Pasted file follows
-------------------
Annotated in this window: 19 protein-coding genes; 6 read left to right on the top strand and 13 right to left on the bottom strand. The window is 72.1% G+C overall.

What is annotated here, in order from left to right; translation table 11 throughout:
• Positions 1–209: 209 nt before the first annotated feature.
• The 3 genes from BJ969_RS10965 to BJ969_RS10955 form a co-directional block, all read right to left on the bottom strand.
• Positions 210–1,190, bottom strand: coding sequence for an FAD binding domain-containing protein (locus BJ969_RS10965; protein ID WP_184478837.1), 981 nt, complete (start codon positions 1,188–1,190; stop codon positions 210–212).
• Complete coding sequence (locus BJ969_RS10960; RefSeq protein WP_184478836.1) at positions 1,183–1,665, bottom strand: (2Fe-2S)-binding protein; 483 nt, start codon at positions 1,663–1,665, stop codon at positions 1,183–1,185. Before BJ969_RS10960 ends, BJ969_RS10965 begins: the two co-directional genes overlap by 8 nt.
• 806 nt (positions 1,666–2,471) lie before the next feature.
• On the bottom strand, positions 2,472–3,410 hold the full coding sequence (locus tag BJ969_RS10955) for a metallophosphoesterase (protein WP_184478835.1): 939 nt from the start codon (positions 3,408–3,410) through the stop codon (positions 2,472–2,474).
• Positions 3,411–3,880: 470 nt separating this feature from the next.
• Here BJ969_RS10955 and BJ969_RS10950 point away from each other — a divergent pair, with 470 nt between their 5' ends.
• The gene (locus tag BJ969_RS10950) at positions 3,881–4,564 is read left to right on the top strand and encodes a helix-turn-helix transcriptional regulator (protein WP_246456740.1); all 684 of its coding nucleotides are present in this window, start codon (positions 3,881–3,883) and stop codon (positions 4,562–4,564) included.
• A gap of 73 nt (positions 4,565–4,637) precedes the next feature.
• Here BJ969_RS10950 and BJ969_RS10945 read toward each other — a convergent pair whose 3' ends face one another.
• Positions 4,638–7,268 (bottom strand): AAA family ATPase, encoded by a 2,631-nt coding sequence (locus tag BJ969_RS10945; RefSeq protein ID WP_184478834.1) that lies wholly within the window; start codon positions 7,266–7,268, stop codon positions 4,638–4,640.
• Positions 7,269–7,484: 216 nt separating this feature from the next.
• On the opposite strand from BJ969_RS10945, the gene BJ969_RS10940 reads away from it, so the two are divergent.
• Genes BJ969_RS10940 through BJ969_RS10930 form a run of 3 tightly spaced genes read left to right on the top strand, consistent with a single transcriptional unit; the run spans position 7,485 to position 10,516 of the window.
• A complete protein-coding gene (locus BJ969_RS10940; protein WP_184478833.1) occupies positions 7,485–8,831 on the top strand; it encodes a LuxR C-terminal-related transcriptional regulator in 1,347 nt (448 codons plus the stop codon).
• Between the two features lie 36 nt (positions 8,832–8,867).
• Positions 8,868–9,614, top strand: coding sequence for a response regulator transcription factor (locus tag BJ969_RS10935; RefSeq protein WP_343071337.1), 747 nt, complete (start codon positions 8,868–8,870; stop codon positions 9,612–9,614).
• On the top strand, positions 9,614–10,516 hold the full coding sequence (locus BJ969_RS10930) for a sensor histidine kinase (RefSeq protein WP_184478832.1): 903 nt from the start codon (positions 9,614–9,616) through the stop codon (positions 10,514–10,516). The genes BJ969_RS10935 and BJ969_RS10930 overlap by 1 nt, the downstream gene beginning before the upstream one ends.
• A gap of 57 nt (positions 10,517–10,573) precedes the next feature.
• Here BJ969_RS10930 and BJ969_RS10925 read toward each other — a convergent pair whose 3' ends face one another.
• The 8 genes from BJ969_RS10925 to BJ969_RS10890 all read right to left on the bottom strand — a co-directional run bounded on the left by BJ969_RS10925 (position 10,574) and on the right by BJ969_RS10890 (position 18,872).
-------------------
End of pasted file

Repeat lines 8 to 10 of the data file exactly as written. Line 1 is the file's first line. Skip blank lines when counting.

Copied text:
• On the bottom strand, positions 2,472–3,410 hold the full coding sequence (locus tag BJ969_RS10955) for a metallophosphoesterase (protein WP_184478835.1): 939 nt from the start codon (positions 3,408–3,410) through the stop codon (positions 2,472–2,474).
• Positions 3,411–3,880: 470 nt separating this feature from the next.
• Here BJ969_RS10955 and BJ969_RS10950 point away from each other — a divergent pair, with 470 nt between their 5' ends.